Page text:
TikaWeeks #34/2018: Sri Lanka update
Posted by John on 26th August 2018
The new Tikalanka Trip Planner is launched!
Tikalanka has developed a new version of its sophisticated and user-friendly online tailor-made Trip Planner, which offers you the opportunity to create your own holiday in Sri Lanka and Maldives, wherever you are! It enables you to choose the place, route, sites of interest, activities, length of stay, and type and style of accommodation that suits you best. Please go to Trip Planner to create your own dream holiday now!
We have launched a beta release of the Trip Planner initially as we continue to develop the new version. This means that not all of our recommended accommodation will be available on Trip Planner at the present time and some of the entries will be incomplete. We hope to have the finished Trip Planner available by the beginning of October. Please feel free to take a look at the current Trip Planner and tell us what you think!
Peoples of Sri Lanka – #5 Burghers
Origins and culture
Once upon a time, this term was used to describe the Europeans – mainly the Dutch or the Portuguese – employed in the service of the Dutch East India Company (Vereenigde Oost-Indische Compagnie – VOC) or free to set up in business on their own. With the onset of British colonisation, in which they played an important auxiliary role, this distinction disappeared. The word "Burgher" began to be used to describe anyone with European ancestors. During the same period, they abandoned the Dutch language in favour of English and monopolised the top posts in the colonial administration. With the gaining of independence, when Sinhalese replaced English as the official language, many of them chose to emigrate, with Australia as a favourite destination. Today these heirs to the colonial past number about 50,000, and openly describe themselves as a community threatened with extinction.
Christianity in Sri Lanka
Christianity was introduced by the Portuguese, although the discovery, at Anuradhapura, of a bas-relief of a hand holding a cross may point to the presence of a community of Syrian Christians as early as the 5th or 6th Centuries, following the example of the west coast of India.
Unlike India, where Christian missionary work from the late 18th Century was often carried out in spite of colonial government rather than with its active support, in Sri Lanka missionary activity enjoyed various forms of state backing. One Sinhalese king, Dharmapala, was converted, endowing the church, and even some high caste families became Christian. When the Dutch evicted the Portuguese they tried to suppress Roman Catholicism, and the Dutch Reformed Church found some converts. Other Protestant denominations followed the arrival of the British, though not always with official support or encouragement. Many of the churches remained dependent on outside support.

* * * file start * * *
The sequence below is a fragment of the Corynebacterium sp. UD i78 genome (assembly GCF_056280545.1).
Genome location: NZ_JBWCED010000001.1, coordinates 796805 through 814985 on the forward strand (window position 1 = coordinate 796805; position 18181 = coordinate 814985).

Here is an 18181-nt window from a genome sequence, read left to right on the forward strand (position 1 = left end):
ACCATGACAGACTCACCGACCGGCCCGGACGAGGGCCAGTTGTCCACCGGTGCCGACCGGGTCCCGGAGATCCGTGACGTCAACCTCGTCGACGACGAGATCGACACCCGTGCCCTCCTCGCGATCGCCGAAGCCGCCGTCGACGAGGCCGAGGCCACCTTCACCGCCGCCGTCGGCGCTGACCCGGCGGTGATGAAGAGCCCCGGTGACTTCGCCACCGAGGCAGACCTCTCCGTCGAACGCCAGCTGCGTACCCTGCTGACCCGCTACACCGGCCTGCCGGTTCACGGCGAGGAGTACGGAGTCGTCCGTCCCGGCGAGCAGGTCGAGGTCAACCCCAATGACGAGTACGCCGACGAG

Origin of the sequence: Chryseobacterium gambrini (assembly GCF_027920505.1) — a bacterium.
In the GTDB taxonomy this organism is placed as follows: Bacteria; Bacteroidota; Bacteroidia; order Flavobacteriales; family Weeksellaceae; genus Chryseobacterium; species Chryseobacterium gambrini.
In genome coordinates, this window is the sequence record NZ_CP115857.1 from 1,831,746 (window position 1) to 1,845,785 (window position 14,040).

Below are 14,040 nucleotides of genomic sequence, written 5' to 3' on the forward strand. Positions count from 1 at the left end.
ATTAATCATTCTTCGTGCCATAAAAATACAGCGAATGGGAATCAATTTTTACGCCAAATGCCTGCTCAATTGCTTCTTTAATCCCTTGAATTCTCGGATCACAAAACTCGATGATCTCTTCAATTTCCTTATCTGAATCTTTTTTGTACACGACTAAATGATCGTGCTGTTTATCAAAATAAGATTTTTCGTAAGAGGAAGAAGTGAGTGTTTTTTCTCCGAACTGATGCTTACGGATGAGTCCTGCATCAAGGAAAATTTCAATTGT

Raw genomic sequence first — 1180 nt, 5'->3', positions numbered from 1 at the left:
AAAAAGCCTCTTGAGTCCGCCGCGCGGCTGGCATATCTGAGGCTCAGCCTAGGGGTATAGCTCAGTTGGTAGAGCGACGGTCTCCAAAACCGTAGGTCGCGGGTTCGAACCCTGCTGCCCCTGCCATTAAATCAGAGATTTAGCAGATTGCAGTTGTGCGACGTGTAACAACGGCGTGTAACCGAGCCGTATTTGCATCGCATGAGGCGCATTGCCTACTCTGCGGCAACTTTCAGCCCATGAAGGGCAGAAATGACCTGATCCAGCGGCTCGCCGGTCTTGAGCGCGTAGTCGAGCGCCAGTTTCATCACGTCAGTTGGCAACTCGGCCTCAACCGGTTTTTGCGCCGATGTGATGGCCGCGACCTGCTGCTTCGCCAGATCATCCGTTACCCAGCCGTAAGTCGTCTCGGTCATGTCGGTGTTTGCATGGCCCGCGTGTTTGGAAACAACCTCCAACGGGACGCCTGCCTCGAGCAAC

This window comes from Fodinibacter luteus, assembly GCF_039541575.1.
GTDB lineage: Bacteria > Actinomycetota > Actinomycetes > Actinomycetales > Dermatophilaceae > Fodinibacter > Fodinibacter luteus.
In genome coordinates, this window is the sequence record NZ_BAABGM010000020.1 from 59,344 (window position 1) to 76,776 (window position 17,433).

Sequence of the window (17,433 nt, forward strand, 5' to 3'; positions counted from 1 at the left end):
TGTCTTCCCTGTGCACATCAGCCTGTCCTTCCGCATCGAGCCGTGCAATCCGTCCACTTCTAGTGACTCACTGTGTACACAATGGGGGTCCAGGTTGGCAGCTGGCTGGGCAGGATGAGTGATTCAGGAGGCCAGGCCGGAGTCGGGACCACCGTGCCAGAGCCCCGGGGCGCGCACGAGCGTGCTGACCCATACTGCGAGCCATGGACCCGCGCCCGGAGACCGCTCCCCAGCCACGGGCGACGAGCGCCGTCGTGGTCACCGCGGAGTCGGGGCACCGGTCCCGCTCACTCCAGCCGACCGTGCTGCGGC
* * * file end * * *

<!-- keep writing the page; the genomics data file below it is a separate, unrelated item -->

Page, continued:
Between the two World Wars, Christian influence in the government was radically reduced. Denominational schools lost their protection and special status, and since the 1960s have had to come to terms with a completely different role in Sri Lanka. Despite the limited influence of Christianity in the central government of modern Sri Lanka, Christianity is still practised by 8% of the population and Roman Catholics account for 90% of the island's Christians. Today Christians feature in every social category of the island, from the poorest (the fishermen on the west coast) to the most influential (the middle classes in Colombo), and Christmas is a public holiday in the national calendar.
Where to stay in… Mirissa
Number One Mirissa is set in a stunning location in terraced grounds overlooking gorgeous Mirissa beach and with panoramic views of the bays beyond. It is a sympathetically designed hotel, in part homage to Bawa and colonial traditionalism, offering surf-chic luxury and direct beach access.
Imagine Villa Hotel is an intimate and modern beachfront hotel inspired by the colonial architecture of the island and offering ten spacious suites and rooms with balconies or terraces. Imagine encourages you to “relax, feel happy and free” – a home away from home close to beautiful Mirissa bay.
Paradise Beach Club is a long established and enduringly popular beachfront hotel on one of the island’s most attractive crescent-shaped sandy bays. Nestled in a beachside palm grove and offering a variety of room styles, this budget resort offers modest accommodation for the thrifty sun seeker.« All articles